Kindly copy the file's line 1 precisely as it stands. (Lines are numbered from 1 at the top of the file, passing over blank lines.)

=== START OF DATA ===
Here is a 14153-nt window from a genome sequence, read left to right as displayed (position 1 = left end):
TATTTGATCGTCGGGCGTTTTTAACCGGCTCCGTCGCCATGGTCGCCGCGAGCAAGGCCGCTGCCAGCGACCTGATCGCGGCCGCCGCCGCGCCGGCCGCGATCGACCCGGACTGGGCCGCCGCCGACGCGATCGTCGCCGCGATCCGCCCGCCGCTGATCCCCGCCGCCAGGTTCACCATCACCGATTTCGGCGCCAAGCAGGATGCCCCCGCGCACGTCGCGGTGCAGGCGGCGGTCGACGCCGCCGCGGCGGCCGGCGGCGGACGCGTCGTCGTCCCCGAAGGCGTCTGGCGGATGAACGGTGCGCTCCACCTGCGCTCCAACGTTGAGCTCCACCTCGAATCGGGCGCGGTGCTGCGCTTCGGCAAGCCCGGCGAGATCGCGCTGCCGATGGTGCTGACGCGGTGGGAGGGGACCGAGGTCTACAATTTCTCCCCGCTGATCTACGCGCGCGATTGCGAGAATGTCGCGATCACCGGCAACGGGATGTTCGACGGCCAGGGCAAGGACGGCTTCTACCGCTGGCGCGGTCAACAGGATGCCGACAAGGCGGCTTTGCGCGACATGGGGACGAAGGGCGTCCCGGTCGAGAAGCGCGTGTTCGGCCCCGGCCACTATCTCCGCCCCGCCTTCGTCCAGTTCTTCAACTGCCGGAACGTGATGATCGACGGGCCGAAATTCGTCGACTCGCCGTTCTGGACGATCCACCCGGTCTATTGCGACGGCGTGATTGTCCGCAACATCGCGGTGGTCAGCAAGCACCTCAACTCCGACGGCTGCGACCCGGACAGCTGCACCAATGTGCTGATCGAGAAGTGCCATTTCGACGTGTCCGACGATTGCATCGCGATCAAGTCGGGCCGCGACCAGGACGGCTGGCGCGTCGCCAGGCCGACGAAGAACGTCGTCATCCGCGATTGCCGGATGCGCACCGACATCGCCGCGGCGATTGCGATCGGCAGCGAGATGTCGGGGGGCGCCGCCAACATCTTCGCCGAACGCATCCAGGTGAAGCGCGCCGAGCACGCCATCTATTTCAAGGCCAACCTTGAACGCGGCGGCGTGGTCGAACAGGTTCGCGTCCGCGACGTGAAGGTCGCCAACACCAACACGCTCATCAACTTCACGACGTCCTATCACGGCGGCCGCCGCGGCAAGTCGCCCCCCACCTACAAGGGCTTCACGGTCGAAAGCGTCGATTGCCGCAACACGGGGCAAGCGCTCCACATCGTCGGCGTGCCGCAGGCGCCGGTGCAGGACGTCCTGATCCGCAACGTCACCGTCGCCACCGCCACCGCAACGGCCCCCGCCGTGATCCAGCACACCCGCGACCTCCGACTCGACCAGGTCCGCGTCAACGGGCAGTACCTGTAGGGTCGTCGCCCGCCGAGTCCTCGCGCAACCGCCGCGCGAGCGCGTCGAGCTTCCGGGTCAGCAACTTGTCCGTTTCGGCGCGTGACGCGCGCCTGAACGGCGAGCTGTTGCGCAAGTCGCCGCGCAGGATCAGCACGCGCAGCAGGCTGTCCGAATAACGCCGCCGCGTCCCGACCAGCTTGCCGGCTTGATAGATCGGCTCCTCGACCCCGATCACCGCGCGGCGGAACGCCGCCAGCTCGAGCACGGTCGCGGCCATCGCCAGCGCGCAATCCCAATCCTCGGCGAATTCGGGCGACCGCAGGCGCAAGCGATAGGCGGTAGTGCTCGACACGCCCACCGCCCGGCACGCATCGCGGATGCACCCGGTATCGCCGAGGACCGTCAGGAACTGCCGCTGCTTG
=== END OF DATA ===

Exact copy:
Here is a 14153-nt window from a genome sequence, read left to right as displayed (position 1 = left end):